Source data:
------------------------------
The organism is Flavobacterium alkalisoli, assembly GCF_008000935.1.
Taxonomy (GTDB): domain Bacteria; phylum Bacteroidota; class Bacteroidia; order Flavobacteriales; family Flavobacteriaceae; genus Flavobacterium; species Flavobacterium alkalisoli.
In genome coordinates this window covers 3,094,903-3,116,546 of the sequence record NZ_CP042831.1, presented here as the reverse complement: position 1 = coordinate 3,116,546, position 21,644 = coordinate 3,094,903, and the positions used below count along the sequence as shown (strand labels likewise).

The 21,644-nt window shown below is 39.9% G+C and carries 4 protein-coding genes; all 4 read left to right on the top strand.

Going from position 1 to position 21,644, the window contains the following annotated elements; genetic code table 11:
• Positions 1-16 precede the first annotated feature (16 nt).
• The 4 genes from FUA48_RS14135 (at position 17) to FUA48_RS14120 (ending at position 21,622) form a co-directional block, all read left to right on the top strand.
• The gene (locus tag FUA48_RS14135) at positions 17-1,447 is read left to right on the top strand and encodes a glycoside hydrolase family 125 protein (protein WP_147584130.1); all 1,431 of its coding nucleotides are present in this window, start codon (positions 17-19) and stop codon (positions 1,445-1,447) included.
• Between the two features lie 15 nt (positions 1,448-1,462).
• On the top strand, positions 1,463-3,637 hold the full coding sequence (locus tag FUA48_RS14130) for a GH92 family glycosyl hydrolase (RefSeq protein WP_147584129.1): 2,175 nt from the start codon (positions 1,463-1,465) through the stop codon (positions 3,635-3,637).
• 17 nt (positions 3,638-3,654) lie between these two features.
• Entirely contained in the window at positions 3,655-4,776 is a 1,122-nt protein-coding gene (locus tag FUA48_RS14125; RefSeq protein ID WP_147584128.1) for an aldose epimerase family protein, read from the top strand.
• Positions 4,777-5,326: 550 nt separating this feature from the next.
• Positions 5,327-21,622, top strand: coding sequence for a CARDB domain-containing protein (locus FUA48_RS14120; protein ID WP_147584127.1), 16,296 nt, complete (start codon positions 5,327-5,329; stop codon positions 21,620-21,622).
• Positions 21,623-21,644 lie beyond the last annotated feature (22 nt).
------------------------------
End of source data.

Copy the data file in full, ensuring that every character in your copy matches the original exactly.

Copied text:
The organism is Flavobacterium alkalisoli, assembly GCF_008000935.1.
Taxonomy (GTDB): domain Bacteria; phylum Bacteroidota; class Bacteroidia; order Flavobacteriales; family Flavobacteriaceae; genus Flavobacterium; species Flavobacterium alkalisoli.
In genome coordinates this window covers 3,094,903-3,116,546 of the sequence record NZ_CP042831.1, presented here as the reverse complement: position 1 = coordinate 3,116,546, position 21,644 = coordinate 3,094,903, and the positions used below count along the sequence as shown (strand labels likewise).

The 21,644-nt window shown below is 39.9% G+C and carries 4 protein-coding genes; all 4 read left to right on the top strand.

Going from position 1 to position 21,644, the window contains the following annotated elements; genetic code table 11:
• Positions 1-16 precede the first annotated feature (16 nt).
• The 4 genes from FUA48_RS14135 (at position 17) to FUA48_RS14120 (ending at position 21,622) form a co-directional block, all read left to right on the top strand.
• The gene (locus tag FUA48_RS14135) at positions 17-1,447 is read left to right on the top strand and encodes a glycoside hydrolase family 125 protein (protein WP_147584130.1); all 1,431 of its coding nucleotides are present in this window, start codon (positions 17-19) and stop codon (positions 1,445-1,447) included.
• Between the two features lie 15 nt (positions 1,448-1,462).
• On the top strand, positions 1,463-3,637 hold the full coding sequence (locus tag FUA48_RS14130) for a GH92 family glycosyl hydrolase (RefSeq protein WP_147584129.1): 2,175 nt from the start codon (positions 1,463-1,465) through the stop codon (positions 3,635-3,637).
• 17 nt (positions 3,638-3,654) lie between these two features.
• Entirely contained in the window at positions 3,655-4,776 is a 1,122-nt protein-coding gene (locus tag FUA48_RS14125; RefSeq protein ID WP_147584128.1) for an aldose epimerase family protein, read from the top strand.
• Positions 4,777-5,326: 550 nt separating this feature from the next.
• Positions 5,327-21,622, top strand: coding sequence for a CARDB domain-containing protein (locus FUA48_RS14120; protein ID WP_147584127.1), 16,296 nt, complete (start codon positions 5,327-5,329; stop codon positions 21,620-21,622).
• Positions 21,623-21,644 lie beyond the last annotated feature (22 nt).